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Aliens Made Me Do It?

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“Do stop shouting, there’s a good fellow,” said the Doctor, when the Brigadier finally paused for breath. However, he was frowning, too. “I forgot. Up on that spaceship, there was clear evidence that those aliens could have some sort of effect on the human mind. Perhaps that’s what’s happened to Liz -.”

“There’s nothing wrong with my mind, thank you, Doctor.”

“You have to admit, this is rather uncharacteristic -.”

“That doesn’t mean I’m possessed!”

“In any case,” cut in Lethbridge-Stewart, a little more calmly this time, “none of this negates your contract with UNIT or prevents you coming back to work with us. I’ll expect you to be ready in half an hour.”

He marched out.

“Liz, I really do think I’d better make sure -. Even aside from the aliens there was the kidnapping and I -.”

She put a hand to the Doctor’s arm. “I’m all right. I promise. Trust me, Doctor.”

“Obviously, I do, but -. Oh, very well.” He gave her one last doubtful look before taking his leave.

Professor Ralph Cornish coughed, the bright red beginning to fade from his face, but only slowly. “I’d like to know what that was all about.”

“An experiment,” said Liz. “Interesting, wasn’t it?”

He said, “Interesting? I thought I was going to be lined up against the wall and shot. I’d never have agreed if I’d known it was going to be that dangerous.”

“Don’t talk nonsense,” she told him, but there was a secret smile playing about her face.

*

“I do apologise, Brigadier,” said Liz, catching him later in one of the offices. She turned her gaze to the desk and schooled herself to remain straight-faced and as innocent as she could manage. “I can’t think what came over me. The Doctor must have been right about those aliens, after all.”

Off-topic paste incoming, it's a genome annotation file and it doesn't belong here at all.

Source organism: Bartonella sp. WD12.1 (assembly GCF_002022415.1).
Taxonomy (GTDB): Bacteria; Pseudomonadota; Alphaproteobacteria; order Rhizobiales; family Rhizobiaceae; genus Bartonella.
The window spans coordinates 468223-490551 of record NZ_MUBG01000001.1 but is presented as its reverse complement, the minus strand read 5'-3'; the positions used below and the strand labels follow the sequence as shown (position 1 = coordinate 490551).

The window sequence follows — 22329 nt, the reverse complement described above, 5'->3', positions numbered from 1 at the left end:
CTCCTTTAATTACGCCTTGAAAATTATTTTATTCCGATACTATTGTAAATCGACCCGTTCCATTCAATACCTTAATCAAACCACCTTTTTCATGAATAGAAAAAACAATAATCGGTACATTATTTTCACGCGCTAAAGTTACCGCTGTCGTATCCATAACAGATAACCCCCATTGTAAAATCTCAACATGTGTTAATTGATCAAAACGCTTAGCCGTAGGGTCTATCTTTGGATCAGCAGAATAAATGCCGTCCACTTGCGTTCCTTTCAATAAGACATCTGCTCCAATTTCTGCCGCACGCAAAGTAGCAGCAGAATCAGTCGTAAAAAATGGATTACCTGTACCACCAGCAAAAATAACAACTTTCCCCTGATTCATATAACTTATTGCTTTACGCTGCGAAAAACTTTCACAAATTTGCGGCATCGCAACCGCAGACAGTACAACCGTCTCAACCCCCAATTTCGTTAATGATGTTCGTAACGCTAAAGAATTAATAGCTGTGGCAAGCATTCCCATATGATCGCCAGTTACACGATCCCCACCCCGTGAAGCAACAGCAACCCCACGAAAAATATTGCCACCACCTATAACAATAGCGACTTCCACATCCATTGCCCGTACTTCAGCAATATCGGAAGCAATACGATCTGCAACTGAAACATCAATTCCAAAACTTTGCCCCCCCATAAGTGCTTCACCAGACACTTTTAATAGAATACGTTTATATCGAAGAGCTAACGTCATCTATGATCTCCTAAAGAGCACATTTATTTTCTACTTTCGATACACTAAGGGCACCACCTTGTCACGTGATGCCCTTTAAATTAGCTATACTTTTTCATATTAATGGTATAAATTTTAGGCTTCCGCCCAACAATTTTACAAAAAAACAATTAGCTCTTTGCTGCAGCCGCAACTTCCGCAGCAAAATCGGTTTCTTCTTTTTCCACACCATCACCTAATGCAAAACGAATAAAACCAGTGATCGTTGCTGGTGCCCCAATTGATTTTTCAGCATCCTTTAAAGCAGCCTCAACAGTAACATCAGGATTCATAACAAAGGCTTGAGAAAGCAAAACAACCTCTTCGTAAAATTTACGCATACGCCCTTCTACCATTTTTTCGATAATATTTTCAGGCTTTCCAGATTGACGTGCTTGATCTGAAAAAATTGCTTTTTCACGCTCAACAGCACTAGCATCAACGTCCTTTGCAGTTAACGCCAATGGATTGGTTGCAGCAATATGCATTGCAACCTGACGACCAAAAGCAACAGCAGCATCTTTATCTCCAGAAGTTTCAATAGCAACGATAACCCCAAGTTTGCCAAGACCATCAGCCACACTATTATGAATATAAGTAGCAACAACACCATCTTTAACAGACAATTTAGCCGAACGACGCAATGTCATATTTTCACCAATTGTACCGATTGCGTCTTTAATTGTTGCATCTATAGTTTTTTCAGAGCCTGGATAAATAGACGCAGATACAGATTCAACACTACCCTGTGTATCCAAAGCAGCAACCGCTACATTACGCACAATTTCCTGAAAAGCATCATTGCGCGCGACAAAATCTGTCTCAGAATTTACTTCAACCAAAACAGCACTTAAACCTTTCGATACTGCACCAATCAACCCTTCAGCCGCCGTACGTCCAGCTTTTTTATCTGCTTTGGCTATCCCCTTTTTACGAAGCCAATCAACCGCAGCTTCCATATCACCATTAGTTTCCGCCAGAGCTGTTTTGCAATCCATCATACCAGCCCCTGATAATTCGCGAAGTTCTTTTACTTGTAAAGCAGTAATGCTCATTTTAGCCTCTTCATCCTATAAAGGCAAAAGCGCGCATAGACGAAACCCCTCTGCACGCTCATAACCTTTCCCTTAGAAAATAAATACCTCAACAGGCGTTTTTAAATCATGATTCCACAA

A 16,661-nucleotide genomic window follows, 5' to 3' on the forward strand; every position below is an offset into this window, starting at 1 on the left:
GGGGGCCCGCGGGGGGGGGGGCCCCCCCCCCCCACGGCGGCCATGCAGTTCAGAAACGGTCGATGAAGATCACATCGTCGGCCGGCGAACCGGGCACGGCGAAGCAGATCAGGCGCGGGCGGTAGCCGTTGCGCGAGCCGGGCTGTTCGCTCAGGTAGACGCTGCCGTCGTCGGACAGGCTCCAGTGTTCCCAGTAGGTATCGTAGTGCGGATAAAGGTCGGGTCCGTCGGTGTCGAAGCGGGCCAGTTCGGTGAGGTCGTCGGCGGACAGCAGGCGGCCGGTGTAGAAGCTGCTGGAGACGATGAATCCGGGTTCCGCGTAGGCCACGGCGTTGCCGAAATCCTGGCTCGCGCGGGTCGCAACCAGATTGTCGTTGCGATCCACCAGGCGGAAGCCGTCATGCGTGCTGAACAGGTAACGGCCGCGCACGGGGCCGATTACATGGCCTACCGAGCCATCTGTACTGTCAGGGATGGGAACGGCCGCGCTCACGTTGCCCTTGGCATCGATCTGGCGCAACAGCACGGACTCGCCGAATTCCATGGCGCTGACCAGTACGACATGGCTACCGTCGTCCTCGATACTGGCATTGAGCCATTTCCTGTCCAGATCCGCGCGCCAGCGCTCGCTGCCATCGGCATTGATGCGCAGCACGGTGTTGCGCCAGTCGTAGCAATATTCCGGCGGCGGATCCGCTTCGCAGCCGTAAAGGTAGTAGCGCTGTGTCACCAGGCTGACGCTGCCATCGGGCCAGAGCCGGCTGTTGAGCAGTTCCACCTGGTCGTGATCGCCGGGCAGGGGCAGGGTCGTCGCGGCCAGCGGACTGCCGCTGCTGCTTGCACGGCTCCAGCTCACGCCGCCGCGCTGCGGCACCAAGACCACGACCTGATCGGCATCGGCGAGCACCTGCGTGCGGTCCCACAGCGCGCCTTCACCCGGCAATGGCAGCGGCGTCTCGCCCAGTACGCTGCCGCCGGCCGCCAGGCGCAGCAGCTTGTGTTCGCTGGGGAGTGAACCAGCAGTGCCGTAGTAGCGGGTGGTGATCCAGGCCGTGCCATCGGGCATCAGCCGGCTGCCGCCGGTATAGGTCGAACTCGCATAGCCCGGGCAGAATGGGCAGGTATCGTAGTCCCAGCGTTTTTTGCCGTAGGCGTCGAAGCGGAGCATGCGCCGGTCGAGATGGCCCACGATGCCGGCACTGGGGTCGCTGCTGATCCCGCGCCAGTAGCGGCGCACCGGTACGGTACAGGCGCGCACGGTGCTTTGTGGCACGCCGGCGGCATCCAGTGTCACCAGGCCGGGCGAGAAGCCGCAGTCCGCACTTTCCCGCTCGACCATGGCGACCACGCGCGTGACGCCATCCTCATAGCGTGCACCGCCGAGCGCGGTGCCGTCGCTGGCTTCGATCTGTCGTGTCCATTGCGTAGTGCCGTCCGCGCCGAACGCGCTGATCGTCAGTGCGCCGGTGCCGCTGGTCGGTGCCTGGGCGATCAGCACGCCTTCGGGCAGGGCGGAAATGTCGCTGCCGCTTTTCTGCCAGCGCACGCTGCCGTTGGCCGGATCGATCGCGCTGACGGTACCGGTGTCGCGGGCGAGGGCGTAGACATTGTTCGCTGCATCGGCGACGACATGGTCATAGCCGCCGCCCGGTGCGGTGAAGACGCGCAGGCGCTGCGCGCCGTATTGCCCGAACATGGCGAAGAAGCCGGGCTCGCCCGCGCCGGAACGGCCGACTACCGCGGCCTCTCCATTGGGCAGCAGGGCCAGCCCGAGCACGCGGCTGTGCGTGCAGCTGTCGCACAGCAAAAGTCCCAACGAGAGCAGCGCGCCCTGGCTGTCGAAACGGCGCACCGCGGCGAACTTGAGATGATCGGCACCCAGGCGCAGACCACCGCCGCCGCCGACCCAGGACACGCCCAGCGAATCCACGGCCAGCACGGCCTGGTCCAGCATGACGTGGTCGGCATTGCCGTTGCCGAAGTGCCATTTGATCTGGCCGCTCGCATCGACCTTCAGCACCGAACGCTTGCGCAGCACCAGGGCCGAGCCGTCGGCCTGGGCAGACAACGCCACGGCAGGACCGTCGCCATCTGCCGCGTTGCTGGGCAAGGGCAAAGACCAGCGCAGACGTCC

He glanced down at her. “Somehow I don’t believe that for a moment. What were you playing at?”

Liz considered how to answer that. Some sort of honesty was called for, but ‘wondering what it would take to get a reaction out of you’ seemed unwise, if not plain suicidal. She thought at the very least she’d get a lecture on the subject of irresponsibility if she owned to that.

She looked up slowly and realised she’d been found out.

*

The Doctor wandered into the room and stopped abruptly to find Liz Shaw kissing the Brigadier. He backed out hastily. Good gracious! he thought. He had been right; the presence of those aliens really must have had a strange effect on her. First Professor Cornish, now the Brigadier… This was completely unlike her. What had they done?

He opened the door again, considering it his duty to rescue them both from such an awkward situation, but registered on a second glance that it would be equally true to say that the Brigadier was kissing Liz and he quietly removed himself again.

This was terrible. The effects must have been more widespread than he believed. He’d have to declare the space centre in quarantine before this sort of thing spread. It was horrifying to imagine what the results might be. He lost no time in heading off to do something about it.

*

When he tried to explain this to Professor Cornish, the man only swallowed back laughter and said, “Oh, so that’s what it came down to. I did wonder."

“Well, do I have your permission to close down the space centre and make a thorough examination of everyone on the premises? If people aren’t themselves, anything could happen.”

He bit his lip. “No, you don’t, Doctor. It’s all quite simple. Maybe this time I can explain something to you?”

*

He stormed out with a scowl on his face. Really, the nerve of the man. As if he didn’t know his colleagues far better than a stranger and clearly something must have happened to cause such odd behaviour.

He supposed that he should keep an eye on them and hope it would pass as swiftly as it had come.